As of December last year, banks’ capital adequacy ratio stood at 11.64 per cent, down from 11.94 per cent three months earlier
The banking sector’s capital base worsened in the fourth quarter of 2020, with a number of banks’ financial health taking a turn for the worse.
As of December last year, banks’ capital adequacy ratio (CAR), which determines the adequacy of banks' capital in keeping with their risk exposure, stood at 11.64 per cent, down from 11.94 per cent three months earlier, according to the latest data from the Bangladesh Bank.
The capital shortfall of a number of banks rose in the December quarter, which impacted the banks’ capital adequacy ratio (CAR), said a top official of the central bank seeking anonymity.
The country’s banking sector has already failed to maintain CAR as per the deadline set by the BB for implementation of Basel–III by December 2019.
Basel–III is an international standard that requires financial institutions to maintain enough cash reserves to cover risks incurred by operations, the BB official said.
The BB set the December 2019 deadline for banks to increase the capital adequacy ratio to 12.5 per cent.
The country’s state-run banks have maintained a very low capital adequacy ratio as the CAR of those banks were as low as 4.34 per cent until December last year owing to their bad financial health.
The overall CAR in the banking sector is not bad at all but the state-run banks and some new banks’ capital adequacy ratios are not good owing to their high amount of default loans, said Zahid Hussain, a former lead economist of the World Bank’s Dhaka office.
State-run specialised Bangladesh Krishi Bank and Rajshahi Krishi Unnayan Bank have been maintaining negative CAR. Their average CAR went down to -32.9 per cent.
However, the country’s private banks have been maintaining a relative standard CAR.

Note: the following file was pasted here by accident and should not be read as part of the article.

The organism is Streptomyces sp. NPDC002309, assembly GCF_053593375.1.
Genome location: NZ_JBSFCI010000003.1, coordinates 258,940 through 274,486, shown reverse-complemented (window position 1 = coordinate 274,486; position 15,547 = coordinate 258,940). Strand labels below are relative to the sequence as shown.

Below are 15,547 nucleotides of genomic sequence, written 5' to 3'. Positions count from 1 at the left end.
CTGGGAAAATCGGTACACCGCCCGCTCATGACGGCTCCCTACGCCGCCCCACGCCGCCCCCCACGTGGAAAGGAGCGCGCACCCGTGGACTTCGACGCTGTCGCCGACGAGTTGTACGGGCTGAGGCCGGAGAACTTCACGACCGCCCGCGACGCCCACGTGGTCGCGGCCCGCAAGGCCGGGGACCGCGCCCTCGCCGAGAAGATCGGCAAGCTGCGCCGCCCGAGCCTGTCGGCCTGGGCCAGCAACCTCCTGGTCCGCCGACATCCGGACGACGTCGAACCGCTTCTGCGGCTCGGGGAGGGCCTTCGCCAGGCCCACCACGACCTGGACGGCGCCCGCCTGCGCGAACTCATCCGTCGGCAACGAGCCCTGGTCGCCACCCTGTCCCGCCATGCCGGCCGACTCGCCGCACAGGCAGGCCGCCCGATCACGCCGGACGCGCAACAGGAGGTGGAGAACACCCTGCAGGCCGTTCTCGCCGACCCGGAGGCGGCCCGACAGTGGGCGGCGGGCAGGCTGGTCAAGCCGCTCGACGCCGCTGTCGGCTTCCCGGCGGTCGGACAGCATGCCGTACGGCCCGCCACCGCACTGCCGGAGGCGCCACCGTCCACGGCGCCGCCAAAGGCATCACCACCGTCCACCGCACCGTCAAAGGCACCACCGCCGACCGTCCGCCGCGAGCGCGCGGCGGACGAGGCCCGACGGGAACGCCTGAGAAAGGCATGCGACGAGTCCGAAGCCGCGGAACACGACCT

The average CAR of those banks stood at 13.96 per cent at the end of December last year, which was higher than the required standard.
In addition, the foreign banks have also been maintaining a high-standard capital adequacy ratio. The average CAR of the banks stood at 28.2 per cent.
The country’s banking sector has failed to achieve the global standard for CAR owing to 10 banks, including seven state-run banks.
They jointly faced a total capital shortfall of Tk 28,949.97 crore as of December last year.
The banks are: Agrani Bank, Rupali Bank, Basic Bank, Sonali Bank, Janata Bank, Bangladesh Krishi Bank, Rajshahi Krishi Unnayan Bank, Bangladesh Commerce Bank, ICB Islamic Bank and Padma Bank.
Bangladesh Krishi Bank (BKB) has the highest capital shortfall of Tk 10,819.3 crore.
“We are a specialised bank for the agriculture sector. So our cost of funds is higher than the interest rate on loans. As a result, we have faced an operating loss,” said its Managing Director Ali Hossain Prodhania.
The capital shortfall was due to the operating loss.
“However, BKB has a big contribution to the agricultural sector,” he added.
In the last quarter of 2020, Janata Bank’s capital shortfall rose Tk 5,217.5 crore; Agrani Bank’s Tk 519.6 crore, Rupali Bank’s Tk 458.3 crore, Sonali Bank’s Tk 2,947crore and BKB’s Tk 216.85 crore.
The banks had taken a deferral facility from the central bank for keeping their provisioning, which expired. As a result, their capital shortfall soared.
The capital shortfall was the direct consequence of a bank’s default loans as the lenders had to keep their provisioning against default loans, said AB Mirza Azizul Islam, a former finance adviser to the last caretaker government.
“Foreign businesses usually monitor the ratio of required capital and default loans of scheduled banks before investing. Such capital shortfalls will discourage them from investing,” he added.
At the end of December last year, total defaulted loans in the banking sector stood at Tk 88,734.1 crore, according to data from the BB.